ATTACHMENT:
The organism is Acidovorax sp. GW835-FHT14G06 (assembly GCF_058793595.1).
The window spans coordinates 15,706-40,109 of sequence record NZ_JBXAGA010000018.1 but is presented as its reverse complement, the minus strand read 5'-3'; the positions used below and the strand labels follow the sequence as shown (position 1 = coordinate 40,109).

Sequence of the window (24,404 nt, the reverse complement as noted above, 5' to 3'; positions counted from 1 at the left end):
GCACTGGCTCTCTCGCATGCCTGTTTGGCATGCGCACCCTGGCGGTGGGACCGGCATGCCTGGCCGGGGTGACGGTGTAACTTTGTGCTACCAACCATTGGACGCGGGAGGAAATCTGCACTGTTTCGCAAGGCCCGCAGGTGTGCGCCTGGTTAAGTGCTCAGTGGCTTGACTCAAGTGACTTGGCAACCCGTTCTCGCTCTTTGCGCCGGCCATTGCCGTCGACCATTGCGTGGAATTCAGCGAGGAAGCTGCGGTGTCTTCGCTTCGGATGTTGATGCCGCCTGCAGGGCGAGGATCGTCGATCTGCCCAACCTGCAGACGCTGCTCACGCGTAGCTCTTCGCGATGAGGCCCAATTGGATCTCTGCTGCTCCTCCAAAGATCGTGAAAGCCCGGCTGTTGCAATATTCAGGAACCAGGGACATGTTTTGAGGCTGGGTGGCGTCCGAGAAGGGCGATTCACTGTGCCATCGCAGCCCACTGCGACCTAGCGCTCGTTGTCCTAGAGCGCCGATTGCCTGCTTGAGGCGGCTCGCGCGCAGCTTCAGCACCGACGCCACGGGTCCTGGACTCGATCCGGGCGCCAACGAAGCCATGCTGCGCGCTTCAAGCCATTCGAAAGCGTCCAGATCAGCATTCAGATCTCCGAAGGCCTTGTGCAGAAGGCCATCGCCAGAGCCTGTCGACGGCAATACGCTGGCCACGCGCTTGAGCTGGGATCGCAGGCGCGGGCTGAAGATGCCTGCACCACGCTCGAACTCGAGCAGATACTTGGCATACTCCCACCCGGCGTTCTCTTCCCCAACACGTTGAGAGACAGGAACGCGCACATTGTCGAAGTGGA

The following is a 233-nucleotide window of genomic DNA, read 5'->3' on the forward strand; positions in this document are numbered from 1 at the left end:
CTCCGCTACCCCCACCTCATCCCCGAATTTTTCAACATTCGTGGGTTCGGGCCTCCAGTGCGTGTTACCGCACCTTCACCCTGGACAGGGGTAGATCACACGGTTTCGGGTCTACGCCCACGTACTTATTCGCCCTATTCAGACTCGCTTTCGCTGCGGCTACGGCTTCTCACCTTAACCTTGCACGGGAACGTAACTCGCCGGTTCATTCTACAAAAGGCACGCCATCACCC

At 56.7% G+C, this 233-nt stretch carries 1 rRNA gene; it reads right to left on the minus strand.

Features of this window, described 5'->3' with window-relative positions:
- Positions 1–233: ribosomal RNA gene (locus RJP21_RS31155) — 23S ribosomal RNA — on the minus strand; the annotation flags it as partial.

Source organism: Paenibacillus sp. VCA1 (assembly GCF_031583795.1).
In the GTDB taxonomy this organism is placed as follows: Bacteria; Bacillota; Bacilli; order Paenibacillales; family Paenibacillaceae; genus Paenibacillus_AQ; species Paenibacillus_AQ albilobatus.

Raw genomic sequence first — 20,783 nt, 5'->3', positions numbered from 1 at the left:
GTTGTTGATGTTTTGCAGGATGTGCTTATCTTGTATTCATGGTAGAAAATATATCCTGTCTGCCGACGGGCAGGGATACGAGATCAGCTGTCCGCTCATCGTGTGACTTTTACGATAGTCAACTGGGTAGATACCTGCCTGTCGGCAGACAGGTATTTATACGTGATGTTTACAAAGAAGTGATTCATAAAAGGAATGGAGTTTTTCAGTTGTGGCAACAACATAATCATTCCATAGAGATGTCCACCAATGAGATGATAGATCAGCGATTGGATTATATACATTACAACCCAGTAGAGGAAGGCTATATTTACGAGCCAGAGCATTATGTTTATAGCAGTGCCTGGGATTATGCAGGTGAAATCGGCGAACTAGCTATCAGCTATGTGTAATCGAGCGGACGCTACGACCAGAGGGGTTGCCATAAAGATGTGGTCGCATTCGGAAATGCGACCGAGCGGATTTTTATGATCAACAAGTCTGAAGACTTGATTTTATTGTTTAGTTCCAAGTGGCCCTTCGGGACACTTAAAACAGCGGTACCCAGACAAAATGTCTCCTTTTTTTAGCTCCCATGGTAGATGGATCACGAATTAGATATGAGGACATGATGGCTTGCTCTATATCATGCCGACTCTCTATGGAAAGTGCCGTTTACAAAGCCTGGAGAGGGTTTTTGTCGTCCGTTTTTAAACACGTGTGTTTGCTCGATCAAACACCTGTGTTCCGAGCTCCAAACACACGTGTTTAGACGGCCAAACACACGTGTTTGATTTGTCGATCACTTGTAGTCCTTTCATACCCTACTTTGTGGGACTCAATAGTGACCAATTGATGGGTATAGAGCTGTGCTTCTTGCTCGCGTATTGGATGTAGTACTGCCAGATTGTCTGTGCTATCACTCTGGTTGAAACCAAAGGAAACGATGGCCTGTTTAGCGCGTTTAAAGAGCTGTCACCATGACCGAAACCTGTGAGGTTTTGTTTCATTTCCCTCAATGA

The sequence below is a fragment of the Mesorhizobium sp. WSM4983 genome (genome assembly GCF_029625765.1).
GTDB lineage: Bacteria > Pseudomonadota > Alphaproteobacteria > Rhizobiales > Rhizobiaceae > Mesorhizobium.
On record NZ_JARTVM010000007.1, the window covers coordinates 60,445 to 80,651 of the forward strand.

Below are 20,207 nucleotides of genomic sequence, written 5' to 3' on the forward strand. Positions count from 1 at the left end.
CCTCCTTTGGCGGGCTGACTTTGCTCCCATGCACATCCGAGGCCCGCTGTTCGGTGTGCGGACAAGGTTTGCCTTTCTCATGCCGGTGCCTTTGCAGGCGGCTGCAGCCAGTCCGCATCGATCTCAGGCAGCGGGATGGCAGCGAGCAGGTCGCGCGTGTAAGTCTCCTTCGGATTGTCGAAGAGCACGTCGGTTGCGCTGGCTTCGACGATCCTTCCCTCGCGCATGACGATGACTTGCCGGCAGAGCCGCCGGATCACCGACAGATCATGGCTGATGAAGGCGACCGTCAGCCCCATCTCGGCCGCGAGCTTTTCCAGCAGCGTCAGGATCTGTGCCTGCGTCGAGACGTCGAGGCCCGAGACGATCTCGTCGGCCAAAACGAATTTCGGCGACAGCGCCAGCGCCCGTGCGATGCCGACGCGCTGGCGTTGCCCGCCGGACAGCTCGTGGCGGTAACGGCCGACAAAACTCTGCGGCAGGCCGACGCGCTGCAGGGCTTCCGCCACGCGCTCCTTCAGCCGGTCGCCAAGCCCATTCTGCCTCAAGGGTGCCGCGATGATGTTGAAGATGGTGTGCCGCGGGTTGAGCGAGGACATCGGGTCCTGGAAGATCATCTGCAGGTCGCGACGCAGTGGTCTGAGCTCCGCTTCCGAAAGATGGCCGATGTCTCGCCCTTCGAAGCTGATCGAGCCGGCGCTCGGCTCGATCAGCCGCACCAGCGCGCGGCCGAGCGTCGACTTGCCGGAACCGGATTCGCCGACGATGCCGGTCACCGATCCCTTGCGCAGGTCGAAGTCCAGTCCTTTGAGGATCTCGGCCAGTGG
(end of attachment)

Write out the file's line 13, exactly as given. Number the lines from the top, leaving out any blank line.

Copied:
GTTGTTGATGTTTTGCAGGATGTGCTTATCTTGTATTCATGGTAGAAAATATATCCTGTCTGCCGACGGGCAGGGATACGAGATCAGCTGTCCGCTCATCGTGTGACTTTTACGATAGTCAACTGGGTAGATACCTGCCTGTCGGCAGACAGGTATTTATACGTGATGTTTACAAAGAAGTGATTCATAAAAGGAATGGAGTTTTTCAGTTGTGGCAACAACATAATCATTCCATAGAGATGTCCACCAATGAGATGATAGATCAGCGATTGGATTATATACATTACAACCCAGTAGAGGAAGGCTATATTTACGAGCCAGAGCATTATGTTTATAGCAGTGCCTGGGATTATGCAGGTGAAATCGGCGAACTAGCTATCAGCTATGTGTAATCGAGCGGACGCTACGACCAGAGGGGTTGCCATAAAGATGTGGTCGCATTCGGAAATGCGACCGAGCGGATTTTTATGATCAACAAGTCTGAAGACTTGATTTTATTGTTTAGTTCCAAGTGGCCCTTCGGGACACTTAAAACAGCGGTACCCAGACAAAATGTCTCCTTTTTTTAGCTCCCATGGTAGATGGATCACGAATTAGATATGAGGACATGATGGCTTGCTCTATATCATGCCGACTCTCTATGGAAAGTGCCGTTTACAAAGCCTGGAGAGGGTTTTTGTCGTCCGTTTTTAAACACGTGTGTTTGCTCGATCAAACACCTGTGTTCCGAGCTCCAAACACACGTGTTTAGACGGCCAAACACACGTGTTTGATTTGTCGATCACTTGTAGTCCTTTCATACCCTACTTTGTGGGACTCAATAGTGACCAATTGATGGGTATAGAGCTGTGCTTCTTGCTCGCGTATTGGATGTAGTACTGCCAGATTGTCTGTGCTATCACTCTGGTTGAAACCAAAGGAAACGATGGCCTGTTTAGCGCGTTTAAAGAGCTGTCACCATGACCGAAACCTGTGAGGTTTTGTTTCATTTCCCTCAATGA